But if YOU are wrong? If I pause and discuss with you when it feels to me that I see my children screaming, feel the heat and smell the smoke? Then my children are DEAD. And you saying “oops!” later on doesn’t help a damn. And worse…if you look like the person I saw creeping away from my back porch with a box of matches? I am going to find it very very difficult not to wonder about your motivations. I really am. And the conclusions I come to if I have to dig my children’s bodies out of the wreckage will not be pretty.

Sometimes, you have to act. And when you are in action, it is not the time to consider. Time for considering, discussing, debating is BEFORE action. Can you make mistakes like this? Yes. But discussing until everyone agrees simply ensures nothing will be done. And that, of course, is what the snakes want.

“I personally believe there’s room for compromise, but people opposed to UHC have some legitimate concerns that ought to be dealt with. Some of those concerns are actually based on real-world outcomes documented in countries whose UHC solutions have otherwise been successful. But simply ignoring the views and disparaging the ideals of people who see things differently seems to be part of the problem rather than part of the solution. That’s unlike you from what I’ve read these past several years, so I wanted to mention it privately and respectfully in case you hadn’t thought about it in those terms.”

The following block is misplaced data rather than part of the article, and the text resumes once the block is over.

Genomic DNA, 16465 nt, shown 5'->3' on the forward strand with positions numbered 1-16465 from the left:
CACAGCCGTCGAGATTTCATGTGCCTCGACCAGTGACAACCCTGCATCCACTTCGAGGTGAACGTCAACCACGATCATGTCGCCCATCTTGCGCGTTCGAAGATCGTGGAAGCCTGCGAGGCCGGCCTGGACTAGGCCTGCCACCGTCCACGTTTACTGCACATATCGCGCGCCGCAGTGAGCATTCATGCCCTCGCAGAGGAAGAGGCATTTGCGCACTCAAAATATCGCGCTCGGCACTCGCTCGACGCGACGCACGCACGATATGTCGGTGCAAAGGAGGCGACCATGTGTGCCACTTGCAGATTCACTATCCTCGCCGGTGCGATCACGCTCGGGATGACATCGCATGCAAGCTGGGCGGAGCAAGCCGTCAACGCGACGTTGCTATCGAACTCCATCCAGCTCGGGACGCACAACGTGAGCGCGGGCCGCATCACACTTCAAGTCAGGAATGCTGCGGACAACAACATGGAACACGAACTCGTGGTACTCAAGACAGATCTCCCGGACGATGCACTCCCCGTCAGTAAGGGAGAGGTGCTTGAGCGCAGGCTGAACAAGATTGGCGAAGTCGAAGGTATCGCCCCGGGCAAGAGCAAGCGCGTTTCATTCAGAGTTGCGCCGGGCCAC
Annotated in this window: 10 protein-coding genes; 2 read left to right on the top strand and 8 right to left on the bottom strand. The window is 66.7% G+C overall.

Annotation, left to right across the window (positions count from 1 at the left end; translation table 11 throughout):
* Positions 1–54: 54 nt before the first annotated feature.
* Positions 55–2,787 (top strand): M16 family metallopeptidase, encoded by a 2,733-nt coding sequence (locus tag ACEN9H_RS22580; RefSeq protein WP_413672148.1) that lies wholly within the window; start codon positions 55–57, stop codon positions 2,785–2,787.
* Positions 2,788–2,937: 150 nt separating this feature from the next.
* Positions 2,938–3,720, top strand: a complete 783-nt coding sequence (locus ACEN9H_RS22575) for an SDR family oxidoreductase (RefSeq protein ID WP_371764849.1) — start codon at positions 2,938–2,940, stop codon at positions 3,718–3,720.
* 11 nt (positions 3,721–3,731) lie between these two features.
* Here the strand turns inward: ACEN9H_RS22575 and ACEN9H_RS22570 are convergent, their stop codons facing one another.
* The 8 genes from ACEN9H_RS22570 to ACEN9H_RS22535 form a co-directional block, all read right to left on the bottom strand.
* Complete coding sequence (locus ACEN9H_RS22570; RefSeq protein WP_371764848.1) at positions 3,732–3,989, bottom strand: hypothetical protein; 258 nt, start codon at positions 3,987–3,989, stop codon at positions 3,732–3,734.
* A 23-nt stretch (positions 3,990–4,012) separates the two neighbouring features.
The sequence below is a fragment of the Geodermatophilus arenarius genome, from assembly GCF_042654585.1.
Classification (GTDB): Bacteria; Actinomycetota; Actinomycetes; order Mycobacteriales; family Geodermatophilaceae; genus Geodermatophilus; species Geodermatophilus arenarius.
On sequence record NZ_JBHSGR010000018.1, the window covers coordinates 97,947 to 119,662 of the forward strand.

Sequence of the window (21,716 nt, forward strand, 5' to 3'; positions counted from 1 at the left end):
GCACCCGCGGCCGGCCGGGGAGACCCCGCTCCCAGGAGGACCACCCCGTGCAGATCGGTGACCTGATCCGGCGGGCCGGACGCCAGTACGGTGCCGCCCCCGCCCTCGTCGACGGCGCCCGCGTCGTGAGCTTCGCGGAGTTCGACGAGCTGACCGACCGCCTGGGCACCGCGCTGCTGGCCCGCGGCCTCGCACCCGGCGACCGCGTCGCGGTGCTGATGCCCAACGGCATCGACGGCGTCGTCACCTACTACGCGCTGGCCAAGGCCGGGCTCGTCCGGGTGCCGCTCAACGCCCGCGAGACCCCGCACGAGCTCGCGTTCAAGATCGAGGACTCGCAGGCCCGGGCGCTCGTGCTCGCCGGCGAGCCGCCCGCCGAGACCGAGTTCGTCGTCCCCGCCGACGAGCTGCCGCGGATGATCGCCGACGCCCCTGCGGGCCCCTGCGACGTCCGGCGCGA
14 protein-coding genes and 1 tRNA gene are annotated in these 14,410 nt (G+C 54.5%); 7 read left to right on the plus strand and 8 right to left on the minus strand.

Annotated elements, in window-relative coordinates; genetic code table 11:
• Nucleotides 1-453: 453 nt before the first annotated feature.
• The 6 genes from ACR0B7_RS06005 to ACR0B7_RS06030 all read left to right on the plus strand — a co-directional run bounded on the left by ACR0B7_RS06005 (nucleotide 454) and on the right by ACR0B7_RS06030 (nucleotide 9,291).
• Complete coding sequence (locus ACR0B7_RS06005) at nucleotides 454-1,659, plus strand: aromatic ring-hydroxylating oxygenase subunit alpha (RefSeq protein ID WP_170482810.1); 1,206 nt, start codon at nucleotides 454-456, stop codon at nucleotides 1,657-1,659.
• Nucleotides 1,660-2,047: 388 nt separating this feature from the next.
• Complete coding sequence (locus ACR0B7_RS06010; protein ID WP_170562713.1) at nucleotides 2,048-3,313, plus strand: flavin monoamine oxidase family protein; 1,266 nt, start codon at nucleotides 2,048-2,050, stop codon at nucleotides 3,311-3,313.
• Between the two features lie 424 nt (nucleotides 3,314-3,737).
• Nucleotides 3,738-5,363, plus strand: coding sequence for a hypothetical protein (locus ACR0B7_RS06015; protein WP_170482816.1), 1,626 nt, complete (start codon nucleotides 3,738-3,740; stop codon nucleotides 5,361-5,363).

I also never said that I don’t think there are legitimate concerns about UHC. In fact, I’ve listed some of them. What I DO believe is that the basic stats, that UHC supplies better health care on average to a population at a lower price, and that you can quantify that result by looking at life expectancy, infant mortality, and cost of delivery. And that those statistics are very clear to me, such that those who disagree are looking at reality differently enough that I will not trust their perceptions with more complex statistics (say, those dealing with Global Warming). As this is an arena where urgency is a factor — people are dying — it is one of those cases where no, I cannot be 100% sure, but yes, you have to make a decision and act on it.

Do I think that there are people who pretend to disbelieve the statistics? Yes, absolutely. I’ve seen it. Sometimes directly, and in other cases I have to infer based on comments they make in unguarded moments. My assessment: They prefer their individual health plans, and that private insurance costs less than the taxes they would pay for a UHC system. It is, in essence, “I have mine, and I don’t want to pay for yours.” It would be honest if they say that straight up (to be frank, I think that comments about “ethnic minorities dragging down the statistics” flirt with being this honest. On a tribal level, there is nothing more common than wanting to keep resources for “your own.”). But they don’t say this directly, for various reasons including not wanting to sound selfish. In a couple of cases, they knew that this is going to be decided democratically, and they could not motivate a vast swatch of voters saying “I have mine, screw you” so they literally play to the innumeracy of the crowd, trying to convince them to vote against their own best interests: “It doesn’t work! Don’t pay any attention to the fact that we are surrounded by poorer countries getting fine results by organizing differently in this arena.”